Conservationist and Orangutan Advocate
Dr. Gary Shapiro, a pioneer in great ape communication, was the first person to teach symbols and signs to examine learning and communication abilities of orangutans. He initially trained and studied an orangutan in a zoo, but soon moved on to living with ex-captive orangutans and teaching them signs in the wilds of Borneo, which was the first such study of any great ape in their natural environment. This experience transformed him to embrace conservation, environmentalism, and orangutan advocacy, over a five-decade period.
Shapiro began his unpredictable journey into the world of orangutans after being given the opportunity to leave his doctoral research project (with chimpanzees at the University of Oklahoma) for the distant forests of Borneo, where he taught sign language to a number of ex-captive orangutans destined to return to the wild. His work, Out of the Cage, examines not only his historical exploration of the red ape’s intellect and abilities to learn signs, but also his realization that orangutans, whose name translates to “persons of the forest,” deserve to be called such. He discovered that they really were persons who should be endowed with all basic rights. Along the way, Shapiro reveals the true stories about the orangutans he befriended as well as the mental, physical, and emotional challenges he encountered during his first two years immersed in a remote jungle outpost.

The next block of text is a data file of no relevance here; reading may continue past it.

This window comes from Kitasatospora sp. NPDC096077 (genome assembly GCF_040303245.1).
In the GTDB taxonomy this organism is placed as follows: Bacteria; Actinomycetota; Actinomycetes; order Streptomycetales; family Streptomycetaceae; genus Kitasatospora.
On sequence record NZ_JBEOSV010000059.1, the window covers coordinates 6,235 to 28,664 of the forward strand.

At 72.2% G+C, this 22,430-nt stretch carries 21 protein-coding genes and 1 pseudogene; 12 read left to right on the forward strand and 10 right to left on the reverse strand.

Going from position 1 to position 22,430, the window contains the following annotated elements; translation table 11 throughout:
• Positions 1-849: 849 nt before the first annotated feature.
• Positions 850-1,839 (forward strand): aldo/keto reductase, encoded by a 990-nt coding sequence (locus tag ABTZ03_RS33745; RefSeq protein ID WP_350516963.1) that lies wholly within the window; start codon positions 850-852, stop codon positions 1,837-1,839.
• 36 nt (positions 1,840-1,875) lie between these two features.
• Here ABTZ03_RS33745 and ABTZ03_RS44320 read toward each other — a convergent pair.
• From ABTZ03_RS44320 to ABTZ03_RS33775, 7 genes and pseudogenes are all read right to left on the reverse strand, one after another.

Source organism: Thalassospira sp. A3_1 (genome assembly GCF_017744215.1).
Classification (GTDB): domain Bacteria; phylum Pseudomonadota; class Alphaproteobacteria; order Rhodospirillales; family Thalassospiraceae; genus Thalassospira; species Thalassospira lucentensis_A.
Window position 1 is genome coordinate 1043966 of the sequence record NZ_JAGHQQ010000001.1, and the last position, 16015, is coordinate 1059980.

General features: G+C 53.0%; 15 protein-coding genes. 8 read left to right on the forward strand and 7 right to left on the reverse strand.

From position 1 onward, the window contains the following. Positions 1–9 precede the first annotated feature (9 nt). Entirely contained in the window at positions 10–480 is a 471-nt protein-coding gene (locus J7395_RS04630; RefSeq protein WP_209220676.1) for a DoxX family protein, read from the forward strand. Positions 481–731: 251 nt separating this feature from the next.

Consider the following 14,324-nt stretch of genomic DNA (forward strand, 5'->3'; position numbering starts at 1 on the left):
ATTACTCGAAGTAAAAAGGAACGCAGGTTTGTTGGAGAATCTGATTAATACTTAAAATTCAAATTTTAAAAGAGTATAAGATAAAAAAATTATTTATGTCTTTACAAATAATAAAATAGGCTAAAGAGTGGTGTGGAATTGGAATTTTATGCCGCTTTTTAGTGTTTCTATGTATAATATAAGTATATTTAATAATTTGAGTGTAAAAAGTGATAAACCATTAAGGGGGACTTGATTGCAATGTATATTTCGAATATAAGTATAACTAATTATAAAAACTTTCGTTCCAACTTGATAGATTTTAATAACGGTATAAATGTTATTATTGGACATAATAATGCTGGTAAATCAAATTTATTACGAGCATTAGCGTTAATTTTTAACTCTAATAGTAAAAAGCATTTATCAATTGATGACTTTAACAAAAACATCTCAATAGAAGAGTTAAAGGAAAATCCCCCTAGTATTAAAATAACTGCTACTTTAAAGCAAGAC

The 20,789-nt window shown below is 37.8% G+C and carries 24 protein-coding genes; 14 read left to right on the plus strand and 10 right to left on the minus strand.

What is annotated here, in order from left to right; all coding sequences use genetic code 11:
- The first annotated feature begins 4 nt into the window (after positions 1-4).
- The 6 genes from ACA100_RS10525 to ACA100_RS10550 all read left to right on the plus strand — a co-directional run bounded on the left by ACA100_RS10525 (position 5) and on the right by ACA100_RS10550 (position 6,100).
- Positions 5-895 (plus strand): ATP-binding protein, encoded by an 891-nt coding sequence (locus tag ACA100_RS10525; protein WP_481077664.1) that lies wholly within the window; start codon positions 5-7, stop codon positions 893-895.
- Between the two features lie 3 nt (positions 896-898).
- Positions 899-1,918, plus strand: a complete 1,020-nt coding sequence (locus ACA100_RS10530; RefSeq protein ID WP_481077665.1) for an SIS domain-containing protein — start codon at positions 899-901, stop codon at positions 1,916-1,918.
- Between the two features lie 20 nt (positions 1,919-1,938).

Ever since his first visit to Borneo, Shapiro has supported conservation efforts within Tanjung Puting Reserve (now national park) while conducting his signing research with ex-captive orangutans and authoring a short post-doctoral study on the Sekonyer River ecology. His interest and appreciation of rainforest biodiversity led to his realization that the fate of the critically endangered great red ape is inexorably tied to the future of the rainforests, the “lungs of the earth”. Since saving orangutans (and the many other species) really meant saving rainforests, Shapiro co-founded the first orangutan advocacy organization, the Orangutan Foundation International, to address that need and later co-founded the Orang Utan Republik (The Orangutan Project-USA) where he presently serves as President.
Building and running conservation education organizations has been Shapiro’s major preoccupation over the past four decades. His fervent hope is to find and inspire younger people who will help ensure the long-term survival of this noble species, these “persons of the forest”.